Vulnerable north-east residents have had £1.2million drained from their accounts by scammers in just three weeks.
The victims were targeted through an elaborate telephone fraud, known as vishing, and were tricked into transferring significant sums of money to foreign bank accounts.
The culprits claimed they were calling from the person’s bank and were investigating staff fraud from within the organisation, they then convinced the people to empty their account for safekeeping.
Both police and the banks are investigating the fraud but given such a huge amount was taken from a “small group” in such a short space of time, the force’s financial crime unit is urging people to be vigilant.
Detective Inspector Iain McPhail, of the economic crime and financial investigation unit, branded the perpetrators “completely sickening”.
“It’s not the biggest sum we have ever dealt with, and it’s not all about the value for us so much as the victims, but £1.2million is a lot of money in anyone’s book,” he said.
“As soon as this money was transferred it goes to a foreign account, which presents significant challenges for the bank to know where it has gone.”
DI McPhail said the people responsible were sophisticated and had learned the tools of their trade over many years.
He said: “This will be real professional outfit that could be sitting in New York and have the technology to convince someone they are in a call centre in Edinburgh.
“They will have been doing this for a number of years and will have learned from their successes and failures. They will have learned from being in prison with others who are experts.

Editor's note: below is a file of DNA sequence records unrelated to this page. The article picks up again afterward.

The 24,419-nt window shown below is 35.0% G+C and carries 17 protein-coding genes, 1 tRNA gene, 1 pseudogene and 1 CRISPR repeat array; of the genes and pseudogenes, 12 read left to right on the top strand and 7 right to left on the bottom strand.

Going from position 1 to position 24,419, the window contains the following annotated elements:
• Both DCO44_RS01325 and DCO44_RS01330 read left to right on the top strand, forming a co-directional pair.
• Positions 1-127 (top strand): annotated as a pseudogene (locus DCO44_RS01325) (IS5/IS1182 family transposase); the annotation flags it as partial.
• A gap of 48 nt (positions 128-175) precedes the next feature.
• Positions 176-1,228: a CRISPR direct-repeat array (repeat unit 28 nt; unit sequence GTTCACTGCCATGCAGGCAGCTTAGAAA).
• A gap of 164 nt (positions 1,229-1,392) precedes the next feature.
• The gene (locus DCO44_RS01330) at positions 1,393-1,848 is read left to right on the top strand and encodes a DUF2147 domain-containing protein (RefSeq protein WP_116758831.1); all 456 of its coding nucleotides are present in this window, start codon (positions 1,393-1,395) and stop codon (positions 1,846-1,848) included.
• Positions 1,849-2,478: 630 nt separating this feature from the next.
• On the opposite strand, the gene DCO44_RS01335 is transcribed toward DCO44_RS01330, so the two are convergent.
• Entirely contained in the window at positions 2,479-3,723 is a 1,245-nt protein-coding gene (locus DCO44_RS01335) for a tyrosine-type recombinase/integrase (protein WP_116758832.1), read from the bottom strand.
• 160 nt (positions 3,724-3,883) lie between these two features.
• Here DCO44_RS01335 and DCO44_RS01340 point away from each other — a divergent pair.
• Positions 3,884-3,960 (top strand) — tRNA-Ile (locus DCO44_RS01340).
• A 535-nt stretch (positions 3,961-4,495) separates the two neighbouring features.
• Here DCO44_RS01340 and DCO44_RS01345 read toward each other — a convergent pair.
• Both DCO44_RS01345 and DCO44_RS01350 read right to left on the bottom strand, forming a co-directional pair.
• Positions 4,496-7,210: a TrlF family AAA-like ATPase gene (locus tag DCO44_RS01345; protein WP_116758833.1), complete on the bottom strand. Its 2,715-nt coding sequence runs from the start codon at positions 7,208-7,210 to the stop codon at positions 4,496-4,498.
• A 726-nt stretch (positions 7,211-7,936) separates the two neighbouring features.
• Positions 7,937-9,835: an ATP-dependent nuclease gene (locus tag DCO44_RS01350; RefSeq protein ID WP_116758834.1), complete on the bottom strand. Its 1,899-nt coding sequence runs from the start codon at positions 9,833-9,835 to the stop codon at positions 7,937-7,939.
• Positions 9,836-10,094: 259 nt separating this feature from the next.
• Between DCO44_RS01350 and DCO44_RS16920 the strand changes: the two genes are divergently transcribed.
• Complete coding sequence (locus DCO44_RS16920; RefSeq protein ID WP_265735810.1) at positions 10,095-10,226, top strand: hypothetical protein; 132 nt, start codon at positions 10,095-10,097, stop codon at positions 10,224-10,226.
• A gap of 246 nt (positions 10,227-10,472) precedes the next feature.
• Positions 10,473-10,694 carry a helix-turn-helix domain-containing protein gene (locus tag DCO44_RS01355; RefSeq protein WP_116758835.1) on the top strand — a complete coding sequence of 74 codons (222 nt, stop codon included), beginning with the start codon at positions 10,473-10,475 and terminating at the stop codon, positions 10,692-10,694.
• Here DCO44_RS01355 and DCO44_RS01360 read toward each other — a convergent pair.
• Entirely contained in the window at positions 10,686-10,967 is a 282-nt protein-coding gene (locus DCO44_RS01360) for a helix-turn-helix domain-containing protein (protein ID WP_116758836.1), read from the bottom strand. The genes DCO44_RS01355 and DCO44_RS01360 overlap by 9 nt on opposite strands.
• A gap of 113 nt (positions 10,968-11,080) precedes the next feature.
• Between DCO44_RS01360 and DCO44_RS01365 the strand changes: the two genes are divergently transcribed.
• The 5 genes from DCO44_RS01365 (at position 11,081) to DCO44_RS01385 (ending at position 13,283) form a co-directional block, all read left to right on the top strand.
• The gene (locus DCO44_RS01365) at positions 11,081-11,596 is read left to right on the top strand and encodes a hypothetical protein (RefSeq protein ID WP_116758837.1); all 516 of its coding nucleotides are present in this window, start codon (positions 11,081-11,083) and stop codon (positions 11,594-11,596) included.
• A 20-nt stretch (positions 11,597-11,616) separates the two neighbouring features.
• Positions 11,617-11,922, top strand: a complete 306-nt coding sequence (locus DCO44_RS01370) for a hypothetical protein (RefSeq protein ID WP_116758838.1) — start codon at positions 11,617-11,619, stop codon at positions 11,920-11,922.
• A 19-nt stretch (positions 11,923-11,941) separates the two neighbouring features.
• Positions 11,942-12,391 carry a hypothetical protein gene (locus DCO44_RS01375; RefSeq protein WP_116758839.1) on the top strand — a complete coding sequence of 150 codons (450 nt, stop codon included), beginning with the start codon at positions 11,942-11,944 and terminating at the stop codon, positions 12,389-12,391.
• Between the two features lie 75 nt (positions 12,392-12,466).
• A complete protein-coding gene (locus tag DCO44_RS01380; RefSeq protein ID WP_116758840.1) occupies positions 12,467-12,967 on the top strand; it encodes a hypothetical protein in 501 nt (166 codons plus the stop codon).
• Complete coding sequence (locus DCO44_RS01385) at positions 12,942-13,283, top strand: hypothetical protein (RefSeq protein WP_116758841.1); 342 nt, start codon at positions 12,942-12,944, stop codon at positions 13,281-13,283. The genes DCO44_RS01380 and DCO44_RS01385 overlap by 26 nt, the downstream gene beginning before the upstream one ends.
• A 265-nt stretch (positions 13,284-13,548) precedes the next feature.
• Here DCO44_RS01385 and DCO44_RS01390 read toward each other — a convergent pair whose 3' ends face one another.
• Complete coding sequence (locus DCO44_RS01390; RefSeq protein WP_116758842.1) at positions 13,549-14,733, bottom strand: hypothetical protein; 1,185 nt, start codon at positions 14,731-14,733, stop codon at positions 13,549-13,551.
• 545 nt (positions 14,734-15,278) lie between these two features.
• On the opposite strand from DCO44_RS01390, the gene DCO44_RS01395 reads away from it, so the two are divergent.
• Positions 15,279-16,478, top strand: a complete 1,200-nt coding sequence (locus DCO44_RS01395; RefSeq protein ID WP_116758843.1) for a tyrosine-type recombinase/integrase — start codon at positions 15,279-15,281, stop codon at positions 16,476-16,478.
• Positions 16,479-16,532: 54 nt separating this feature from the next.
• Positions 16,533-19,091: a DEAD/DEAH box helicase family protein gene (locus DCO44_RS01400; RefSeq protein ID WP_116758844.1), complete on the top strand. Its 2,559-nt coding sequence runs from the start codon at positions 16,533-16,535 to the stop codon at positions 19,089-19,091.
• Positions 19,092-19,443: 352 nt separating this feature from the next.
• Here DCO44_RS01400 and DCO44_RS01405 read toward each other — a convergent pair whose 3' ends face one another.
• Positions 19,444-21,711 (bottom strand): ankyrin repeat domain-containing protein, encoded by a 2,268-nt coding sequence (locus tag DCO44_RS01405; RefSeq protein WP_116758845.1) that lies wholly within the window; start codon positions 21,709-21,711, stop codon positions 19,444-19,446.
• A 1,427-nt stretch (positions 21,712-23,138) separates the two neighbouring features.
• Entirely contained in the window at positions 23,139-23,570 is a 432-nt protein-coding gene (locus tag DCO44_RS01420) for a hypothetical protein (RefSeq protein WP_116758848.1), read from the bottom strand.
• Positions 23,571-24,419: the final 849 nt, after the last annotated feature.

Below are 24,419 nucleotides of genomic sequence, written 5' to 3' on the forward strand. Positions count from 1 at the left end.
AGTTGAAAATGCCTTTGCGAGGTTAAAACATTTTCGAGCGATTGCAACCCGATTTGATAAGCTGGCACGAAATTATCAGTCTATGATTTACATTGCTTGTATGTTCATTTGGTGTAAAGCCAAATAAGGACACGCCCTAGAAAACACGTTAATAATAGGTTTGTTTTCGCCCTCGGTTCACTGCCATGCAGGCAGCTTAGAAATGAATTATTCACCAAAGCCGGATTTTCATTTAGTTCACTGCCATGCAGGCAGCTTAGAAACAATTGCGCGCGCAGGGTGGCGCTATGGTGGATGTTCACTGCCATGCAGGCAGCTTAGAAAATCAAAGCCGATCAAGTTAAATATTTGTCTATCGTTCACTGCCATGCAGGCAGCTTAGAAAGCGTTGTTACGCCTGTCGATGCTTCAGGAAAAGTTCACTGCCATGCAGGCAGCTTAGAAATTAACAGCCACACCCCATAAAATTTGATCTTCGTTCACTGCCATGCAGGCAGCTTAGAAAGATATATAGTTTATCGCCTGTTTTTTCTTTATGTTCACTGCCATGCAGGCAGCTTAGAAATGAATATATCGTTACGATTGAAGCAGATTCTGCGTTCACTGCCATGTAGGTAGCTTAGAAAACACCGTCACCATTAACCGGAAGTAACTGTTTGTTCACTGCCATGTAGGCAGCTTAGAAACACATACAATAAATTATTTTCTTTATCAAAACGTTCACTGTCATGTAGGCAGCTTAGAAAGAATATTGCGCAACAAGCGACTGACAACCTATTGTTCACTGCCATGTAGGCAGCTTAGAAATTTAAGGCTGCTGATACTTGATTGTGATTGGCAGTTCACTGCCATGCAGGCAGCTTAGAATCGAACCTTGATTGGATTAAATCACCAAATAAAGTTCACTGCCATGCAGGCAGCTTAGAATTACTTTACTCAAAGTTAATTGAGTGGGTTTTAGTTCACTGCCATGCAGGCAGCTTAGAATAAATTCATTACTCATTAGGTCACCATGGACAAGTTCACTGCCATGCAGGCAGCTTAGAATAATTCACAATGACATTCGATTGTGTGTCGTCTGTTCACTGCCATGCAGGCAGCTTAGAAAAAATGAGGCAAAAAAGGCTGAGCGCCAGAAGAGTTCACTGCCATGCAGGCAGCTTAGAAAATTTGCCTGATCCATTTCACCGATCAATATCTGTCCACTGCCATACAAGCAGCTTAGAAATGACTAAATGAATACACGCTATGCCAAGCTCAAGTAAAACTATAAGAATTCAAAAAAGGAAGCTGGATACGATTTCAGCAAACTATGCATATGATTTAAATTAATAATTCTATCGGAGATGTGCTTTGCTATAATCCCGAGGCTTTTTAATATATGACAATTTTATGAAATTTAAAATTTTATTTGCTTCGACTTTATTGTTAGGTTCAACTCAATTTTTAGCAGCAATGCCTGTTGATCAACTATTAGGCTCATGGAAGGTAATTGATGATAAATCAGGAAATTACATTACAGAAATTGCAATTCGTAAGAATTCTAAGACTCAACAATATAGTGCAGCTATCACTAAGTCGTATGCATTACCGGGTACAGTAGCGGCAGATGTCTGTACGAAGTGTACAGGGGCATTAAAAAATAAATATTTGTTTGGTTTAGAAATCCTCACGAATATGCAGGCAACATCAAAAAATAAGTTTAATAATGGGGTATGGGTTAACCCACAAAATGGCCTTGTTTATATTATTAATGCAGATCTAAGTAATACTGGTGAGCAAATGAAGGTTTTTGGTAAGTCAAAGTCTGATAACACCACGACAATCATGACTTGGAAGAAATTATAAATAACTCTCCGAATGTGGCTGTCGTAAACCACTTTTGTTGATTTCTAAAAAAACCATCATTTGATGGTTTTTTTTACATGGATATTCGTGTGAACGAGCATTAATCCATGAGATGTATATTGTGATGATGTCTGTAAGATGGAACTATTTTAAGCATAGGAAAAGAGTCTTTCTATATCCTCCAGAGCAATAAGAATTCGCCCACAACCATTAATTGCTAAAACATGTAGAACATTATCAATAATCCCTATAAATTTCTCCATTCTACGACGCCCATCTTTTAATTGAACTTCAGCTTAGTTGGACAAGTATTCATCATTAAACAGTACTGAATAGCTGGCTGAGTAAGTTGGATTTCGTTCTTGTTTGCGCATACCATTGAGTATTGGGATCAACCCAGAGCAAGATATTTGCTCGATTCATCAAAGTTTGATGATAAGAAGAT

“They operate as an organised crime unit, they have got a lot of technical assets and physical assets, as in people.
“But as these crimes have evolved so have we, we have a number of tools available which help us track down the people involved.”
While the police are unable to identify the victims, DI McPhail has said that in most cases these types of crimes can have a devastating impact on those targeted.
He added: “Some in previous operations have had their entire life savings taken leaving them with absolutely nothing.
“In situations where they haven’t been able to get the money back it’s meant they have had to go back to work.
“How they deal with it I have no idea and many feel embarrassed – our message is don’t be. There are lots of people who fall victim to these crimes, it’s not just elderly people or young people.”
Once the cash is stolen, it is almost immediately spread out between scores of different accounts in a money-laundering process police call “starbursting”.
From there the process is repeated until it is ultimately withdrawn in smaller cash amounts of a few hundred or thousand pounds by which point it is extremely difficult for police and banks to track the money.
Arthur Forbers, vice-chairman of the Grampian Senior Citizens Forum, said he had been targeted by scammers in a similar fraud a number of years ago.
“Fortunately I was able to go into the bank the next day and sort it and it didn’t cost me anything,” he said.
“I think people should be really aware, especially pensioners, that they should not give any details over the phone as regards their bank.”
DI McPhail has urged anyone who receives a suspicious call to hang up the phone, they should then wait 30 minutes to an hour and contact their bank – scammers may leave the line open in anticipation that panicked people will call.
Alternatively they should go to their bank in person and also contact the police.
Banks will never ask customers to disclose personal financial details over the phone, especially PIN numbers.